Tartuffe (1988)

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Poster by Alan Buckman

or 'The Imposter'

by Moliere Translation by Christopher Hampton

Directed by Brenda Meldrum

Performances: Sun 2nd – Sat 8th October 1988, Bell Theatre

SLTC 21st Birthday Production.


In 1662 Moliere made an injudicious marriage with the youngest sister of Madeleine, Armande Bejart, a spoilt child, only 20 years old, capricious, flirtatious, and appartently quite lacking in affection. The affair was complicated by the belief of most people, even Moliere's friends, that Armande was the daughter and not the sister, of Moliere's former mistress. Montfleury, his greatest rival, always jealous of Moliere, went so far as to accuse him before the king of having married his own daughter. The king's reply to this was not only to commission "Impromptu de Versailles", which ridiculed Montfleury and his company, but also to stand godfather to Moliere's first child, born in 1664, who died in the same year. 1664 also saw the production in front of Louis XIV of the first three acts of a play which was to cause much distress - "Tartuffe". This attack on hypocrisy roused against him the religious bigots of Paris, who succeeded in getting the paly suppressed for may years. Though frequently performed in private houses, it was not seen in public until it was put on at the Palais-Royal on 5th August 1667 as "L'Imposteur". Moliere died in 1673 after a performance of "Le Malade Imaginaire" - his last play, in which he himself played the lead.

Moliere's great achievement was that by his own efforts he raised French comedy too the height attained by French tragedy. He rescued it from the domain of farce and in his hands it became a vehicle not only form social satire, but also for universally applicable exposure of human folly and pretentiousness. As a comic actor, Moliere himself played Orgon in Tartuffe.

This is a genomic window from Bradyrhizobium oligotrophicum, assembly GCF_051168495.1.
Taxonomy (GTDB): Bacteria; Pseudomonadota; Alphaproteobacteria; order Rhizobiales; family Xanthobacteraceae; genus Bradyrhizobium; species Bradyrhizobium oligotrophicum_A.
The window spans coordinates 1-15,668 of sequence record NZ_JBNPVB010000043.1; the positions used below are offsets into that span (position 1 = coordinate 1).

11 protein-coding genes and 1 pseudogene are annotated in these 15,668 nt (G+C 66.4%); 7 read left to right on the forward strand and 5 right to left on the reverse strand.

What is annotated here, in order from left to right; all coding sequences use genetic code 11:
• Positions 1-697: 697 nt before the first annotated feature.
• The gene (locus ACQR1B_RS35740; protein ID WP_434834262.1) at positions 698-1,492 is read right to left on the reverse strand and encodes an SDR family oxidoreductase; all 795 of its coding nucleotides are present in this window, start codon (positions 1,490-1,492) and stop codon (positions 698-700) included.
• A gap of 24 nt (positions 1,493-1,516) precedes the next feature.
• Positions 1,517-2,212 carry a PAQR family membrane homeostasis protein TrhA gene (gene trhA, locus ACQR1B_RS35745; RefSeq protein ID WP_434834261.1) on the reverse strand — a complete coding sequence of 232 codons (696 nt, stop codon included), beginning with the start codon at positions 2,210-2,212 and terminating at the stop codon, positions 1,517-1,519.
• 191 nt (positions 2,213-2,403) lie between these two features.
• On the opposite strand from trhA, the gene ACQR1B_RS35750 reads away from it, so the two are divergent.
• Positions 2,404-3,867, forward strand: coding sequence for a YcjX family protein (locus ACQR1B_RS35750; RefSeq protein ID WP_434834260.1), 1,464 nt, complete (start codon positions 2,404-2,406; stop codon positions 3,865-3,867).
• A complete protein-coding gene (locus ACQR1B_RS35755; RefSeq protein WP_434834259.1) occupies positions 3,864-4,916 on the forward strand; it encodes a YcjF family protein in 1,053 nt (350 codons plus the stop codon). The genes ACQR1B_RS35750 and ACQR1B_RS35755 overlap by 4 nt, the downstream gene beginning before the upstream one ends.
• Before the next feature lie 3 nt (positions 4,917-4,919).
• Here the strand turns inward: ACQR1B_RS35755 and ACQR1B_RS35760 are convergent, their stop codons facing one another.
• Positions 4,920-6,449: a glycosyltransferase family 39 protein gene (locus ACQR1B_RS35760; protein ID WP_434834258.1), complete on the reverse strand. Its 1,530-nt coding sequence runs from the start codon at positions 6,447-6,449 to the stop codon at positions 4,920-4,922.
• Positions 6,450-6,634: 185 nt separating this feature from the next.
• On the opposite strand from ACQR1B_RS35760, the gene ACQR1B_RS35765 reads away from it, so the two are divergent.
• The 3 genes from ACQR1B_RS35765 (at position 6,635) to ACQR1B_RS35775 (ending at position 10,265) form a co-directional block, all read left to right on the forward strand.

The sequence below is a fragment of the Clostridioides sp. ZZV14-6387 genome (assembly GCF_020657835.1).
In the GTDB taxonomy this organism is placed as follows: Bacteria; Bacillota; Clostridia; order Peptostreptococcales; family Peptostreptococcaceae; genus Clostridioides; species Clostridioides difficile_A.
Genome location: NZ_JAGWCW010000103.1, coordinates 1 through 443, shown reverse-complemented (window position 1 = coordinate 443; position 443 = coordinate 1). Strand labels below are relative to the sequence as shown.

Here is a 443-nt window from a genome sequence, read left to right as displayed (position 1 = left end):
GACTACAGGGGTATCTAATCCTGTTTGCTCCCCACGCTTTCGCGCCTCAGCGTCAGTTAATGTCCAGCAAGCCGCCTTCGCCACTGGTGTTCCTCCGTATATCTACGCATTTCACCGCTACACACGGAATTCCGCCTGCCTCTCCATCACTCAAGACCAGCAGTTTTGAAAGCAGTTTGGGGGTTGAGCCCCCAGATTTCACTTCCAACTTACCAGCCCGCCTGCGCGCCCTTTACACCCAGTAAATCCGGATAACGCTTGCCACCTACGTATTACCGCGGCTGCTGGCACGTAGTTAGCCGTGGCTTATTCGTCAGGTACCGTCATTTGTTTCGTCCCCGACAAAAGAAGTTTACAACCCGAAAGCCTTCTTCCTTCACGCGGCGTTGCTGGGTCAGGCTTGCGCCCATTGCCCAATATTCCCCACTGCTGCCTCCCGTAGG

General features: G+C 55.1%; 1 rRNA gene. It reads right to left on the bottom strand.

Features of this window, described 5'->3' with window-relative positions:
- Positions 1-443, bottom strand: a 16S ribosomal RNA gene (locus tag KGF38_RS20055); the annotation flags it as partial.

At The Comedie Francaise, known as "La Maison de Moliere", His plays account for one seventh of the performances given between 1680 and 1920; of the ten plays most frequently performed by 1920, eight were by Moliere, and "Tartuffe" is the one play that has been given during every year of the theatre's history. Roles like Orgon and Elmire have served to demonstrate the excellence of countless actors and actresses.

From: The Oxford Companion to the Theatre, Edited by Phyllis Hartnell, OUP (1983)

The play is set in Orgon's house in Paris.



Our grateful thanks to Jack Edwards for the loan of wigs and shoes.

The South London Theatre Centre is grateful to Judgeshire Ltd for their sponsorship of this production.

Lighting equipment by arrangement with Touchstone Technology.


Some review quotes go here


Reminiscences and Anecdotes

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